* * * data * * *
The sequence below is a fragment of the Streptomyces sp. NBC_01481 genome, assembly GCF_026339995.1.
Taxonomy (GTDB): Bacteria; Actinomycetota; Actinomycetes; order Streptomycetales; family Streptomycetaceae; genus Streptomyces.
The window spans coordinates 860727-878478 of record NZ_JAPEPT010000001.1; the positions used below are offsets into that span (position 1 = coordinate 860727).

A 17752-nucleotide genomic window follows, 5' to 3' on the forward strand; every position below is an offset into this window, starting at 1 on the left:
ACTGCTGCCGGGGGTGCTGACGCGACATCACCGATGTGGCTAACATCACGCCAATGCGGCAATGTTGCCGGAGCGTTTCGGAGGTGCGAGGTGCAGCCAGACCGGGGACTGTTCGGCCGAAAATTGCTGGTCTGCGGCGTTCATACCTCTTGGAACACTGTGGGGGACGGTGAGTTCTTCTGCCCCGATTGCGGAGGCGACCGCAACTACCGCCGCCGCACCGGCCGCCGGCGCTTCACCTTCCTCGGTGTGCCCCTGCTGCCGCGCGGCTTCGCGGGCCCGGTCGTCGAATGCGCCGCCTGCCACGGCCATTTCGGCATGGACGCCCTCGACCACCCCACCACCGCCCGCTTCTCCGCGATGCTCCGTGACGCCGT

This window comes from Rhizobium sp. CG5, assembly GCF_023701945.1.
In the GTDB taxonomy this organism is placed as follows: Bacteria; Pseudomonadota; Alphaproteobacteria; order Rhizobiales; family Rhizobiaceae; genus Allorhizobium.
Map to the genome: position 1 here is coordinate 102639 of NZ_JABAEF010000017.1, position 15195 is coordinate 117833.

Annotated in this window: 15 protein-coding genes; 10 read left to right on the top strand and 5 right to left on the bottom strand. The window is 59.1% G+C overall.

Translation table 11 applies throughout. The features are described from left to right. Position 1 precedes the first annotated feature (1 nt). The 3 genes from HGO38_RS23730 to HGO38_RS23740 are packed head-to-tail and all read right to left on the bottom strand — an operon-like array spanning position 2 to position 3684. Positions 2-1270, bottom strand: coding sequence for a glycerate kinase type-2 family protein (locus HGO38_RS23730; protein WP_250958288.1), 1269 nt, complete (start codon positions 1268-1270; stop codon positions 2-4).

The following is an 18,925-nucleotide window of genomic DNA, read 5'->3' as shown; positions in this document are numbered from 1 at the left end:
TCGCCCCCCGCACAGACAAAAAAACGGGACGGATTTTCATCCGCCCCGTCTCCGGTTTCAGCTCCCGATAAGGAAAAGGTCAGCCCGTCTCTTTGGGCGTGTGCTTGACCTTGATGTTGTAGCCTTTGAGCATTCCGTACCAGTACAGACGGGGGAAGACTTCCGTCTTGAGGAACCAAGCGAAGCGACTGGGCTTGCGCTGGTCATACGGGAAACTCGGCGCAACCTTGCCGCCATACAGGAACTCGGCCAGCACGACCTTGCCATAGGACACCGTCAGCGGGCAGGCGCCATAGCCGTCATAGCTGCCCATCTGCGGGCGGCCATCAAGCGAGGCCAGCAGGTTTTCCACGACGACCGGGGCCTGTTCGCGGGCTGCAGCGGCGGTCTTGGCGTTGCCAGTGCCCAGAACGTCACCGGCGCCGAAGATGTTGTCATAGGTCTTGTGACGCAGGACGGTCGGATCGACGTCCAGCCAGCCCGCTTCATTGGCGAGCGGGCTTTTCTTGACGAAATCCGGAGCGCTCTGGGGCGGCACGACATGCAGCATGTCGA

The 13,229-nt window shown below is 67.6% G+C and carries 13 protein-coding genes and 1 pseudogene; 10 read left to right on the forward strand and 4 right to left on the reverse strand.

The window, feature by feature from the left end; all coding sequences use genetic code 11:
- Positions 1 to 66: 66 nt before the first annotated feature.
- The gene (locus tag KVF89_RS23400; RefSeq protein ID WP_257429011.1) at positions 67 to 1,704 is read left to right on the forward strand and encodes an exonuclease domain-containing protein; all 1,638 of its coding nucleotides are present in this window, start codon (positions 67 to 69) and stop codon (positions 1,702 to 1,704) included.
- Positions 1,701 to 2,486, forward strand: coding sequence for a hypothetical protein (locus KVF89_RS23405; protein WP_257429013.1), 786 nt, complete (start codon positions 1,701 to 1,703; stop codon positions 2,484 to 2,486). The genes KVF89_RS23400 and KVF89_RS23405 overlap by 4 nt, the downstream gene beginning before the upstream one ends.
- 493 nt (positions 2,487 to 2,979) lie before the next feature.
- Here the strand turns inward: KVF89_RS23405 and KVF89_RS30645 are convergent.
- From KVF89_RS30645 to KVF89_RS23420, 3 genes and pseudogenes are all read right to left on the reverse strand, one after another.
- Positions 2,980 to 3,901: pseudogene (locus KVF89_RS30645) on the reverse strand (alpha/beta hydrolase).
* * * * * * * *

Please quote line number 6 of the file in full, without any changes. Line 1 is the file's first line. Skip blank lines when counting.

This window comes from Rhizobium sp. CG5, assembly GCF_023701945.1.